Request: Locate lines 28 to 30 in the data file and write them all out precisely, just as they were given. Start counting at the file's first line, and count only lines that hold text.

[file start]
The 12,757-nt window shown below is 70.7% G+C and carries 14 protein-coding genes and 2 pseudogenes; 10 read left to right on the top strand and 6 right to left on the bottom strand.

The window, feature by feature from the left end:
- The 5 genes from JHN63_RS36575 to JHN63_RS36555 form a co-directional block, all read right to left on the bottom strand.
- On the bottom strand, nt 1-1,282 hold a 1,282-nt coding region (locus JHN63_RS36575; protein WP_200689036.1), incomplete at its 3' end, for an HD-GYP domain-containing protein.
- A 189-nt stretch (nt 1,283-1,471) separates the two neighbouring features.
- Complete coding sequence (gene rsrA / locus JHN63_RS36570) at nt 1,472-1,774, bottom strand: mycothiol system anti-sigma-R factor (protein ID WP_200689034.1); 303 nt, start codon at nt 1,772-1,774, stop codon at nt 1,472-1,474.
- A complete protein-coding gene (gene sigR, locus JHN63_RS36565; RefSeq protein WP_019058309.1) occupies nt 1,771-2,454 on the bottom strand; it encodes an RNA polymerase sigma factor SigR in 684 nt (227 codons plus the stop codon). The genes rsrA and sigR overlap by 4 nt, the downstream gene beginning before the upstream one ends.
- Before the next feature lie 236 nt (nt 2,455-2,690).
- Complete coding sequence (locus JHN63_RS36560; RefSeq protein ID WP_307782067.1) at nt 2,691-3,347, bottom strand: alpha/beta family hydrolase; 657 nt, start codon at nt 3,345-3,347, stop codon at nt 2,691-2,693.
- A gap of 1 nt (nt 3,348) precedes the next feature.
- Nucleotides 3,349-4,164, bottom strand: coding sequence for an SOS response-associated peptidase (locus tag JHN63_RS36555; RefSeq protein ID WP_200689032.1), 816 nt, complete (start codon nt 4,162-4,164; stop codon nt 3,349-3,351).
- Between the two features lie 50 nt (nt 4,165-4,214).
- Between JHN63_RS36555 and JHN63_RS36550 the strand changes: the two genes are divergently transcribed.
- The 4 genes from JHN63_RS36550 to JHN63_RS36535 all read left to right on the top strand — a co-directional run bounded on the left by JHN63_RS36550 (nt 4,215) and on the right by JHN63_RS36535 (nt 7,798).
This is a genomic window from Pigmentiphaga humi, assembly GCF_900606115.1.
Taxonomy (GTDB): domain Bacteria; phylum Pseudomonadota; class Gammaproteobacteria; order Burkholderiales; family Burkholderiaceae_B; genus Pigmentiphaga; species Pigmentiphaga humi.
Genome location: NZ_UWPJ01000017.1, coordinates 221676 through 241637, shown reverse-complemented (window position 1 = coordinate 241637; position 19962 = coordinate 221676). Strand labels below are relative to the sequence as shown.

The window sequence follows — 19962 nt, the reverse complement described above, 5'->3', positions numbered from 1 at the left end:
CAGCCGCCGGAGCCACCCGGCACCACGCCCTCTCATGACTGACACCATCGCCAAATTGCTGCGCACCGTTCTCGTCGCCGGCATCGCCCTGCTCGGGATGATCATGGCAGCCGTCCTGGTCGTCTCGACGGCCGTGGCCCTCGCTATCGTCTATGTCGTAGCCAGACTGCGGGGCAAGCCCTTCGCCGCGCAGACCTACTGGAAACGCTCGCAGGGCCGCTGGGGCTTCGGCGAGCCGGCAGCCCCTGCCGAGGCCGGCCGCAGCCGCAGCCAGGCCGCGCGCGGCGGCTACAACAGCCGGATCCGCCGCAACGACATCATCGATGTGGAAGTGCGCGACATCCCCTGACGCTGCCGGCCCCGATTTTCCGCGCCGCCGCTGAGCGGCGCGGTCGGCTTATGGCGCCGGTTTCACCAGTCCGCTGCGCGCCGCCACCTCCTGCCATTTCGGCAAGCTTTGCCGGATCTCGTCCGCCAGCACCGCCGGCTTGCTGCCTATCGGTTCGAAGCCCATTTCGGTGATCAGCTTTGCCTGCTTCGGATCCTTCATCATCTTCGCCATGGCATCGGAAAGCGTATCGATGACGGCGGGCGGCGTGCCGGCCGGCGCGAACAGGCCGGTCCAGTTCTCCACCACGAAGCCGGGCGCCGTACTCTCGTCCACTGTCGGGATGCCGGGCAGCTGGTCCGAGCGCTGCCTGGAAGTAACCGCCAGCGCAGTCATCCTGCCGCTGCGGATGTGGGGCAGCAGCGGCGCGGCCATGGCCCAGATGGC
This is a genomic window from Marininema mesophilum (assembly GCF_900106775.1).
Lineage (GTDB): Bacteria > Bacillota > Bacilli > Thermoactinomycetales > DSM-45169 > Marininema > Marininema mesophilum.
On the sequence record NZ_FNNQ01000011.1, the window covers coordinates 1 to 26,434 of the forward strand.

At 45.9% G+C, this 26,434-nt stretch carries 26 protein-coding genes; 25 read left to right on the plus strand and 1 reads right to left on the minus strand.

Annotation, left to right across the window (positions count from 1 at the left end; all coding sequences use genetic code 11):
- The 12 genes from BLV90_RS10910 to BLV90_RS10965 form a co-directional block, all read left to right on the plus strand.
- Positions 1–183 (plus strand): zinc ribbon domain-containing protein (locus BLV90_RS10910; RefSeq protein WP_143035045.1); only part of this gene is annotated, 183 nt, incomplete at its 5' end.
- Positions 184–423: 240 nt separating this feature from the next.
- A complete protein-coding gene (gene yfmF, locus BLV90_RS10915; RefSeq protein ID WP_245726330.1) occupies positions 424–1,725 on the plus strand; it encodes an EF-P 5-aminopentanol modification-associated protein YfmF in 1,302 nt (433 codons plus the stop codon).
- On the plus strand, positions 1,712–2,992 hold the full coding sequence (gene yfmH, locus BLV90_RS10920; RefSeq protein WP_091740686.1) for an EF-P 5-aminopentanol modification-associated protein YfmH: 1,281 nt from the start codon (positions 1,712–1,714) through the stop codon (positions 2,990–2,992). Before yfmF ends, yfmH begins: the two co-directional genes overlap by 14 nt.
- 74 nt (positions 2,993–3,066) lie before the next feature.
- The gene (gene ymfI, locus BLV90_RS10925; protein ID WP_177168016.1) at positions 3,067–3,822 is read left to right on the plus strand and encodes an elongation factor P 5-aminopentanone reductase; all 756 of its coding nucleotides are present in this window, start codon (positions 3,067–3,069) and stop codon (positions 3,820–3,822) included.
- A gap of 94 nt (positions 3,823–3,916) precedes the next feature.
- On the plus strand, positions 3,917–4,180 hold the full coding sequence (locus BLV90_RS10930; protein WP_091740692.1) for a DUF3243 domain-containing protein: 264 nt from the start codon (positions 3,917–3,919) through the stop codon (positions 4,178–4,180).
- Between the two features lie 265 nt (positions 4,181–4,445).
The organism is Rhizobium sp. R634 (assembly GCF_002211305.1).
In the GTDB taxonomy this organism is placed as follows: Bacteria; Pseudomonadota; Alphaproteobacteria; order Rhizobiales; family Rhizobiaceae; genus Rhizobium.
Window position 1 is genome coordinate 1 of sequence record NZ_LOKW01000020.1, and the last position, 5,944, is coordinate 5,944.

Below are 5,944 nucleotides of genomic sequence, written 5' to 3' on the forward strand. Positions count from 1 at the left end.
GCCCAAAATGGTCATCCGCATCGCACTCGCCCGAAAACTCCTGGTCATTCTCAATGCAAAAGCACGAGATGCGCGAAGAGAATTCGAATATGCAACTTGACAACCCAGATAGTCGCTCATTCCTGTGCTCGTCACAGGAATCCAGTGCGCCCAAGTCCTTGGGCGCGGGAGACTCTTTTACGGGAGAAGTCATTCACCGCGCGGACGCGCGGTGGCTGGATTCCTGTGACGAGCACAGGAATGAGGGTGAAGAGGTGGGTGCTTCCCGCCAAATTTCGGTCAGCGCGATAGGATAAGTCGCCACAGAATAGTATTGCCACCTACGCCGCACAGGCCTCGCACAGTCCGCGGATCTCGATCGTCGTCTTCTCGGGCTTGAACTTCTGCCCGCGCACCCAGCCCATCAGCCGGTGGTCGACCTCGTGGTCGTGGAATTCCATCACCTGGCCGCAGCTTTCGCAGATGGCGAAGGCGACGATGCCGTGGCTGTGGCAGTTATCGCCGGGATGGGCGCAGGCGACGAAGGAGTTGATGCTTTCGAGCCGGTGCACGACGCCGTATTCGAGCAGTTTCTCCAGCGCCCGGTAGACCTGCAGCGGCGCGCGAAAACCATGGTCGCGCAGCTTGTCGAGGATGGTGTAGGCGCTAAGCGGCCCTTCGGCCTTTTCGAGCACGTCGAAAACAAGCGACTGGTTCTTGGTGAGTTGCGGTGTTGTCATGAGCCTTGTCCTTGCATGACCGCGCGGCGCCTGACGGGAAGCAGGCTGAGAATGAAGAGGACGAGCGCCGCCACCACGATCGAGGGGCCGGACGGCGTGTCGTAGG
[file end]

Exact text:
- A complete protein-coding gene (gene yfmF, locus BLV90_RS10915; RefSeq protein ID WP_245726330.1) occupies positions 424–1,725 on the plus strand; it encodes an EF-P 5-aminopentanol modification-associated protein YfmF in 1,302 nt (433 codons plus the stop codon).
- On the plus strand, positions 1,712–2,992 hold the full coding sequence (gene yfmH, locus BLV90_RS10920; RefSeq protein WP_091740686.1) for an EF-P 5-aminopentanol modification-associated protein YfmH: 1,281 nt from the start codon (positions 1,712–1,714) through the stop codon (positions 2,990–2,992). Before yfmF ends, yfmH begins: the two co-directional genes overlap by 14 nt.
- 74 nt (positions 2,993–3,066) lie before the next feature.